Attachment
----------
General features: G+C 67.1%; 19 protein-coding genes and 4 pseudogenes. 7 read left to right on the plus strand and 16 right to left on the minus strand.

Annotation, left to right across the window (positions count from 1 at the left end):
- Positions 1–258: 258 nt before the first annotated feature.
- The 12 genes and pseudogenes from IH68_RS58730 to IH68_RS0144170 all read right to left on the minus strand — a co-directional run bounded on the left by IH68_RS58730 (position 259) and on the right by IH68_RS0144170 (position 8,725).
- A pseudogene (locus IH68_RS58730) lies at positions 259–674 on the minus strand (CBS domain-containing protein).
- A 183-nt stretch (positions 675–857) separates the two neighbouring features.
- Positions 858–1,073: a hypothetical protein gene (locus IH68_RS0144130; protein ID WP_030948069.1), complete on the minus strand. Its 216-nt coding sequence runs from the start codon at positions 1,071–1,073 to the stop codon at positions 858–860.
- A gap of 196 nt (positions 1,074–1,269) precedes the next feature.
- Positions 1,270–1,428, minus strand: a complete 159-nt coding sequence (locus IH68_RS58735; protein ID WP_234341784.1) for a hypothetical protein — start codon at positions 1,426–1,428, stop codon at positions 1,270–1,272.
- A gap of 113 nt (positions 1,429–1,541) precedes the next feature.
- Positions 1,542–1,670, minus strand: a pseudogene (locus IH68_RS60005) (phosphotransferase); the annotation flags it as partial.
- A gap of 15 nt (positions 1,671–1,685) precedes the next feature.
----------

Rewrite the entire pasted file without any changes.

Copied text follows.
General features: G+C 67.1%; 19 protein-coding genes and 4 pseudogenes. 7 read left to right on the plus strand and 16 right to left on the minus strand.

Annotation, left to right across the window (positions count from 1 at the left end):
- Positions 1–258: 258 nt before the first annotated feature.
- The 12 genes and pseudogenes from IH68_RS58730 to IH68_RS0144170 all read right to left on the minus strand — a co-directional run bounded on the left by IH68_RS58730 (position 259) and on the right by IH68_RS0144170 (position 8,725).
- A pseudogene (locus IH68_RS58730) lies at positions 259–674 on the minus strand (CBS domain-containing protein).
- A 183-nt stretch (positions 675–857) separates the two neighbouring features.
- Positions 858–1,073: a hypothetical protein gene (locus IH68_RS0144130; protein ID WP_030948069.1), complete on the minus strand. Its 216-nt coding sequence runs from the start codon at positions 1,071–1,073 to the stop codon at positions 858–860.
- A gap of 196 nt (positions 1,074–1,269) precedes the next feature.
- Positions 1,270–1,428, minus strand: a complete 159-nt coding sequence (locus IH68_RS58735; protein ID WP_234341784.1) for a hypothetical protein — start codon at positions 1,426–1,428, stop codon at positions 1,270–1,272.
- A gap of 113 nt (positions 1,429–1,541) precedes the next feature.
- Positions 1,542–1,670, minus strand: a pseudogene (locus IH68_RS60005) (phosphotransferase); the annotation flags it as partial.
- A gap of 15 nt (positions 1,671–1,685) precedes the next feature.